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otago southland summary web banner

Overview

Safe, resilient and well-maintained roads are critical to provide access to remote communities and serve the farming, forestry and tourism industries that support economic growth in the Otago/Southland region.

Investment in the region recognises the importance of a regional land transport system that gets goods to market and maintains the growth in tourism. To support this an additional $85 million is being invested to maintain and improve the state highways and local roads.

Safety improvements are being made to significant sections of the network throughout the region, to improve the safety for all road users, including visiting drivers.

Public transport in Dunedin has seen excellent improvements in the last year. Bus patronage is up 10% on 2017/18 with 1.8 million rides.

In Queenstown, together with the Otago Regional Council and Queenstown Lakes District Council, we introduced the first subsidised bus service in Queenstown. Launched in November 2017, if offers more affordable and reliable public transport services. In a year, bus patronage in Queenstown increased by 111%, with over 1.2 million rides.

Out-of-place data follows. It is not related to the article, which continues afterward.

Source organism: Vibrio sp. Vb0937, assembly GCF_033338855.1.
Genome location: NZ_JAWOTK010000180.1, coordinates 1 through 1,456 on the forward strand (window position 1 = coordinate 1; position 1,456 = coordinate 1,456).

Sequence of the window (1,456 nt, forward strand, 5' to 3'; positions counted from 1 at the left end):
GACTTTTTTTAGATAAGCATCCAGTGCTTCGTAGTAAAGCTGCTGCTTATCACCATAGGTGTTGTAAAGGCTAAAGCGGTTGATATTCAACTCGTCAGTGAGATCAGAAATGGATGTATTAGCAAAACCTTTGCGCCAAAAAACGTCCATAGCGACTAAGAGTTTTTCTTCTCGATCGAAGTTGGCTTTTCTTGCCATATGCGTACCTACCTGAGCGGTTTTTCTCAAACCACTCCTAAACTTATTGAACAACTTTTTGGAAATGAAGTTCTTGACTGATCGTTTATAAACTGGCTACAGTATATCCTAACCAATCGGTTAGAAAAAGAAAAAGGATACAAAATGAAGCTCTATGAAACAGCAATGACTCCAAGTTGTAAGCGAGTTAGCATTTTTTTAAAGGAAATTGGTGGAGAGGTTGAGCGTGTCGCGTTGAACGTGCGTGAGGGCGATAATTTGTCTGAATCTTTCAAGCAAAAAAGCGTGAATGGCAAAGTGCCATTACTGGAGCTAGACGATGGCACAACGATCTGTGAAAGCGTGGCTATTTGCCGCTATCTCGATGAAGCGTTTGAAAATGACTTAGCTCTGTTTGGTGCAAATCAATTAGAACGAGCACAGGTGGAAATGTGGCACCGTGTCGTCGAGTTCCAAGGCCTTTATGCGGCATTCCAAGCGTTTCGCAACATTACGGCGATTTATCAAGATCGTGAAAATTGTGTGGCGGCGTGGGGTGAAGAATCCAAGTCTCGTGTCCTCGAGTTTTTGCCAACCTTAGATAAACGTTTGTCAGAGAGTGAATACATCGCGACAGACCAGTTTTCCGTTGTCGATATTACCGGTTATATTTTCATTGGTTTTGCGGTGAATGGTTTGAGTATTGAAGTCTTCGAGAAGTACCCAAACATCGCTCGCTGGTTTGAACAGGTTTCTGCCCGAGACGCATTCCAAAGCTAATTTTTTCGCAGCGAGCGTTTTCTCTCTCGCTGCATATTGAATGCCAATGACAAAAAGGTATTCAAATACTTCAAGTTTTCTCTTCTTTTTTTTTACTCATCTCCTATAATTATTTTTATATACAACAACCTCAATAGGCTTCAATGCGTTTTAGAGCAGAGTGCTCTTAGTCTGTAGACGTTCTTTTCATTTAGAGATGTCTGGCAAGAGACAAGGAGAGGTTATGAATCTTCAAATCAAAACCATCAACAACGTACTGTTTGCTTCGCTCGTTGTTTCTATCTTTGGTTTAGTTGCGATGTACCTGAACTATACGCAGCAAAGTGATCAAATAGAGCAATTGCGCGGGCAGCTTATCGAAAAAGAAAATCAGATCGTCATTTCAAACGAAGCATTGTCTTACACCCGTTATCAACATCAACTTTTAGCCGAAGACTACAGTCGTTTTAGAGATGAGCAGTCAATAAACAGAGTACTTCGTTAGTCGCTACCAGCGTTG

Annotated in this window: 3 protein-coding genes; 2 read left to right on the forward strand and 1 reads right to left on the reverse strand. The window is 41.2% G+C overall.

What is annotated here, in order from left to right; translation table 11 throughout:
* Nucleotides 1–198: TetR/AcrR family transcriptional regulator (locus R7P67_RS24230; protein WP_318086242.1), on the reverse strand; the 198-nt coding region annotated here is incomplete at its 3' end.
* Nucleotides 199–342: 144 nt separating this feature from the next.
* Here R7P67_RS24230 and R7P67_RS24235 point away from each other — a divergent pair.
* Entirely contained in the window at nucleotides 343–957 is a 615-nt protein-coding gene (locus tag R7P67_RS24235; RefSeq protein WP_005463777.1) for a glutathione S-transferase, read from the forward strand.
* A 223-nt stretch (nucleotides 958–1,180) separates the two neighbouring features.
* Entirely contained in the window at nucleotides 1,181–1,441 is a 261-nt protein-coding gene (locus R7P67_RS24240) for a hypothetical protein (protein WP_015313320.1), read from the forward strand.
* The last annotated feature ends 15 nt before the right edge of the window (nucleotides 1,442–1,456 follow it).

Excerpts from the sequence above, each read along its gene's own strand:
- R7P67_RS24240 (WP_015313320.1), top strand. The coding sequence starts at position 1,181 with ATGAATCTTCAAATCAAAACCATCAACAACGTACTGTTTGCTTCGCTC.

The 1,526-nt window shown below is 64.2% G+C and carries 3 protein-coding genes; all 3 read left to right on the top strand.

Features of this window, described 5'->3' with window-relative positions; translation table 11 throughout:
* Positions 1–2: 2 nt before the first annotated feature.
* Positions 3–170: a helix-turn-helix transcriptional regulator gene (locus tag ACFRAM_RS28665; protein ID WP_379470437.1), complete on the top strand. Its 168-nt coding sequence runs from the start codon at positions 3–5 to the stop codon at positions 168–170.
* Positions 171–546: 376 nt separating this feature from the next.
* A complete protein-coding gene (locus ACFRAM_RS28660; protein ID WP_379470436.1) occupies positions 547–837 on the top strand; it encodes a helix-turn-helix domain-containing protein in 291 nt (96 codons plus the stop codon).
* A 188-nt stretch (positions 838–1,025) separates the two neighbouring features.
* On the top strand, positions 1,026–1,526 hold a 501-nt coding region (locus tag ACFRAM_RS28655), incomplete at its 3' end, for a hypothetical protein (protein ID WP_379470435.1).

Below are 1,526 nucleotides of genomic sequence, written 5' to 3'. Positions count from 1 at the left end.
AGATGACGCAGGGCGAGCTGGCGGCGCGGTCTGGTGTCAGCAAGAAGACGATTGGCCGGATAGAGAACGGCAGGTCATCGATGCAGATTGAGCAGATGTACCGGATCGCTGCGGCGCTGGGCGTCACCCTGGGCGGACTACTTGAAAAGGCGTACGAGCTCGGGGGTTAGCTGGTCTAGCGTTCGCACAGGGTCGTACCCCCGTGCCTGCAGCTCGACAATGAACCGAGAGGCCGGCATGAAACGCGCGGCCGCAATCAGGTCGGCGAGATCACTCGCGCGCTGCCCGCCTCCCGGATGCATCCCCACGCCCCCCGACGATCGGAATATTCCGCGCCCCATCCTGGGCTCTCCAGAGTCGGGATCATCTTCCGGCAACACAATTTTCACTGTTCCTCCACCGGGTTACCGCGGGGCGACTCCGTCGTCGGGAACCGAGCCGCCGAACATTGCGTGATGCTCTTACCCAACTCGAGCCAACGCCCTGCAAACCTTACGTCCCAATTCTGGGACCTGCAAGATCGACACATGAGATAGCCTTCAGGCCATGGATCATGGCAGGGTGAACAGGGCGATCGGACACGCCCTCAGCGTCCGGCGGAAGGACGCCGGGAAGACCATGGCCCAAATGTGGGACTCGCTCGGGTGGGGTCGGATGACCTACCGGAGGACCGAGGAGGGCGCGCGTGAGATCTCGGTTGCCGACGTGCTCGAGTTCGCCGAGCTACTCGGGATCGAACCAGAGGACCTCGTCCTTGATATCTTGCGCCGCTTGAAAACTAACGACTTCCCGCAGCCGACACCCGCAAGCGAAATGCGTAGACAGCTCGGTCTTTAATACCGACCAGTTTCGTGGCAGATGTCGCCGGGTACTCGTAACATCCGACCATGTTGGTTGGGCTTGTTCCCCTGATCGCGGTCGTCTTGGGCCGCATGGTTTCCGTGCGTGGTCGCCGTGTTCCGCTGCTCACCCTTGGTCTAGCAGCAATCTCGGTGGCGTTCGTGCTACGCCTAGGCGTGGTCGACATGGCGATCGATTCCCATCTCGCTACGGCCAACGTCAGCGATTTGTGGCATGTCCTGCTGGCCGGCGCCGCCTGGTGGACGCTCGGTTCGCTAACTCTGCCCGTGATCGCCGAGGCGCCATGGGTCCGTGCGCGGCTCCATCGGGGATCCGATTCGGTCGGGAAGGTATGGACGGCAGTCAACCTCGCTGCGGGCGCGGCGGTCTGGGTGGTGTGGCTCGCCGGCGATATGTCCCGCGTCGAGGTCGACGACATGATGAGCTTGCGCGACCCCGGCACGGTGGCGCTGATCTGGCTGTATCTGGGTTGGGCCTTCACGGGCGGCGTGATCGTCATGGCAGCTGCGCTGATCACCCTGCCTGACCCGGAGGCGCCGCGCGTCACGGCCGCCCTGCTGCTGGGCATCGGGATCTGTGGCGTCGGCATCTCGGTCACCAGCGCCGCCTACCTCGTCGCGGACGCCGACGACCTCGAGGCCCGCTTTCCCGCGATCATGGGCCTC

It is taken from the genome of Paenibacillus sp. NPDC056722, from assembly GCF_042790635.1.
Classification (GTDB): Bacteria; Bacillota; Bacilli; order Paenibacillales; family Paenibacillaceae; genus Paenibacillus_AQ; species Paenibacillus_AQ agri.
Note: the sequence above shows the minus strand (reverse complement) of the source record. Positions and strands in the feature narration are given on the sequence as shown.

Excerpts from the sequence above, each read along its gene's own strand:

In urban areas, investments have encouraged a shift from the use of private vehicles towards public transport and active travel options, such as walking and cycling. This co-investment with our partners will also provide safer and improved access to schools, employment and goods and services that have great social and economic benefits. This also helps create an urban environment where people want to live, work, study and play.

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Dunedin

In Dunedin we’ve established Connecting Dunedin, a partnership between the Dunedin City Council, Otago Regional Council and the Transport Agency to ensure the city well placed to respond to the city’s future needs.

It is working to ensure good alignment and co-ordination of key transport projects, future land use and transport development for the Central City, new hospital and harbourside redevelopment. Currently, the work programme is focused on a range of cycling, safety and public transport projects.

In the last 18 months:

  • A new $6 million Dunedin central city bus hub opened in March 2019. The hub provides one central city service point for public transport and enables easier transfers between services. The facility aims to help continue to grow public transport usage in the city and includes a real-time bus information system to make it easy for everyone to move around.